The Prime Minister of India tells voters in an election speech in Bihar that the alliance that the BJP is fighting against is planning to take reservations away from various backward castes and hand them to a “particular community”. But the BJP will not allow religion-based reservation, he promises.
During an election rally in Buxar on Monday, PM Narendra Modi said the BJP was fighting those who wished to take away reservation from backward castes and hand them to a “particular community”. Pic/PTI
Is this the same prime minister of India, who only a short while ago told us, the people of India, that we should listen to what the President of India said (three times now) on respecting India’s plurality and diversity? Is this the same prime minister who said that Hindus and Muslims should fight poverty together and not each other? Is this the same prime minister who said people should ignore controversial remarks made by politicians?
Or is this Narendra Modi, the Hindutva emperor of Gujarat and the holder of all Hindu hearts, a title he appropriated from the late Bal Thackeray of the Shiv Sena? Is this the Modi who fought an election on the development plank but allowed members of his party, his government and his larger allegiance to run amok with comments and actions which have created new rifts and reopened old fissures in our religious and social fabric?
We have been told over and over in the past two years that this Modi who will be prime minister of India is not the same Modi who was chief minister of Gujarat where one of independent India’s worst Hindu-Muslim riots took place. This was a Modi who would develop India the way Gujarat has been developed. We were told it was unfair to keep harping on riots that took place in 2002. We were accused of saying nothing when other terrible things happened in the country.
Unfortunately, for the development story, it is now being overtaken by the Hindutva story. The poor cow, often neglected in its old age as it wanders the streets and countryside eating plastic, is now the symbol of national and religious pride and violence. ‘Cow-killers,’ suspected ‘cow-killers’ and potential ‘cow-killers’ are killed and beaten up. Members of the central government and the ruling party threaten the general public if a cow is harmed. The prime minister remains silent on it.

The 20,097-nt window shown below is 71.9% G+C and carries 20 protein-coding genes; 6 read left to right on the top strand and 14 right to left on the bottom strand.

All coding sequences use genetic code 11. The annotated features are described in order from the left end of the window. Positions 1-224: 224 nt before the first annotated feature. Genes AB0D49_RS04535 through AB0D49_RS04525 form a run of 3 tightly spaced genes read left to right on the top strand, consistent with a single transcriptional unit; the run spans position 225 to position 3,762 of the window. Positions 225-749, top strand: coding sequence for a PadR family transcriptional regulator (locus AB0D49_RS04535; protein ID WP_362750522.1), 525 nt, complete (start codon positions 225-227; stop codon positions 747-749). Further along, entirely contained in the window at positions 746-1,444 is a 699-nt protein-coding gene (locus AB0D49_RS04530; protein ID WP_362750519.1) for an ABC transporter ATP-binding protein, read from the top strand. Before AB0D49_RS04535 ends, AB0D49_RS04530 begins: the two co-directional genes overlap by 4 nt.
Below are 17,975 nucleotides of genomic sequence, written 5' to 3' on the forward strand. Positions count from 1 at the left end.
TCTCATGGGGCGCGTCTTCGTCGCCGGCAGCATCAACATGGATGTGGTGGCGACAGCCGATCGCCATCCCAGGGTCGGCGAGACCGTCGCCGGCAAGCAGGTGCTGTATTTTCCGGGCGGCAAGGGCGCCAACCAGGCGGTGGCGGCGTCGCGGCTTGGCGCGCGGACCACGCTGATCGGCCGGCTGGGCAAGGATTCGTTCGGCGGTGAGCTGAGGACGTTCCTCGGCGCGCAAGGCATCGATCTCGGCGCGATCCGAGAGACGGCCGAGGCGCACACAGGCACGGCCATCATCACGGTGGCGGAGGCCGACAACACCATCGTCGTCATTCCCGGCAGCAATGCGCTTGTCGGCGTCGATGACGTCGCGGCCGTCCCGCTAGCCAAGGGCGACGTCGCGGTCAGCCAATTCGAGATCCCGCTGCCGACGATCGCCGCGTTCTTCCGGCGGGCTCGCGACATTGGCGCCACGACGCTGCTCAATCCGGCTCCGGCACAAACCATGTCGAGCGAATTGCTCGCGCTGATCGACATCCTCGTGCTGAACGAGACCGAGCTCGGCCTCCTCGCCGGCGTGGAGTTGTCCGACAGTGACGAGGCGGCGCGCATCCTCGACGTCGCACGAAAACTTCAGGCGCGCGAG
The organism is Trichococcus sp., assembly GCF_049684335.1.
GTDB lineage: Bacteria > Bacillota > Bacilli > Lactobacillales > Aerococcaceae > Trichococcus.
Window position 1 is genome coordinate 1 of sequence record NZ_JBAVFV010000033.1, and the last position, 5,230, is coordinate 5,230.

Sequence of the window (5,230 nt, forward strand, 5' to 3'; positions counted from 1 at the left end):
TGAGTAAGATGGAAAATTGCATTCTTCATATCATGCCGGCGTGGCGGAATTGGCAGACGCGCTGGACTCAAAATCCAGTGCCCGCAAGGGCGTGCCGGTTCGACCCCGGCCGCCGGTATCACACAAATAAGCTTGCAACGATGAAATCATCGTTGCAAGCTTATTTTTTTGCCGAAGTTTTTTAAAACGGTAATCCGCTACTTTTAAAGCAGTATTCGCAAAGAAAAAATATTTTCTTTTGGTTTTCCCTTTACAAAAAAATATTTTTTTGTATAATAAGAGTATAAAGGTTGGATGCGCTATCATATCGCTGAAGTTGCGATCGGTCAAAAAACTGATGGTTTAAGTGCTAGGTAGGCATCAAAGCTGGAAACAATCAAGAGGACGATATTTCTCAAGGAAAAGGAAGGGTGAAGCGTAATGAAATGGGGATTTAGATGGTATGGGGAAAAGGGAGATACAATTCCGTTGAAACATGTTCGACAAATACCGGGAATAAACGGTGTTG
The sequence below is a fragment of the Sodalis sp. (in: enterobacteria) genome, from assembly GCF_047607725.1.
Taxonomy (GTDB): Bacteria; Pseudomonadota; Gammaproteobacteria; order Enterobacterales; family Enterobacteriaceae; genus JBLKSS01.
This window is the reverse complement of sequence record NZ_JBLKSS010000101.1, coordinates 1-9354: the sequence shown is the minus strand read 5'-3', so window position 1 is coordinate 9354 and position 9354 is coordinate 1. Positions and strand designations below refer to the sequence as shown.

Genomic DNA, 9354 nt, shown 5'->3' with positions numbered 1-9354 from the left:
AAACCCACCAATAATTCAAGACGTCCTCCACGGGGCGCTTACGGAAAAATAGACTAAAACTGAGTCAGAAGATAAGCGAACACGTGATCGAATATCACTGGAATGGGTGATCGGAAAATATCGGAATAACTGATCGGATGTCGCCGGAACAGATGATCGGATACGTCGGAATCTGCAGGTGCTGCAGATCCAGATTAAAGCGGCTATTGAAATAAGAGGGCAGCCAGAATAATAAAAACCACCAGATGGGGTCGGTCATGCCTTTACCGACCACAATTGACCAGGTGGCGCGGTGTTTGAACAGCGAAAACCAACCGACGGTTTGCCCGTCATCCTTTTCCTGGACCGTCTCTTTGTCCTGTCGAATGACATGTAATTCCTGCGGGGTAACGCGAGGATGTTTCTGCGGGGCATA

A man was killed in his home based on a rumour of what meat he had eaten. But if anyone expects the prime minister to speak about this, think again. It is a law and order issue, which is a state subject, he says. Nothing though about the reason why the man was killed, the inflamed passions by the cow protection lobby of the prime minister’s own party and his larger ideological family. A minister says the death was an accident. And by just writing this, I have left myself open to attack for not writing a column when Babar invaded India. I am guilty. I did not.
If the man who spoke in Bihar about a “particular community” and the “sinful plan” of Nitish Kumar and Lalu Yadav to steal reservations from the backward castes was the prime minister of India, then I am confused and I am not the only one. I knew the other man, the Hindutva icon. Which hat — and he is very fond of headgear, as we have seen —was he wearing at this rally in Buxar? Which constituency was he talking to? Was he the development-oriented prime minister who said ‘everybody’s progress with everybody together’? Or the election-winning chief minister of Gujarat who mockingly talked of “hum paanch, hamare pachees”, referring to a high birth rate amongst Muslims. Or maybe it is the Gujarat chief minister who always referred to the election commissioner of the time as “James Michael Lyngdoh”, so that the fact that he was a Christian and not a Hindu, sunk in with his pro-Hindutva audience?
We have been told repeatedly by admirers of Narendra Modi that he is interested only in the development of India. Sadly, even those who believed that are beginning to wonder: in which direction are we developing? And which is the real Prime Minister of India?
Ranjona Banerji is a senior journalist. You can follow her on Twitter @ranjona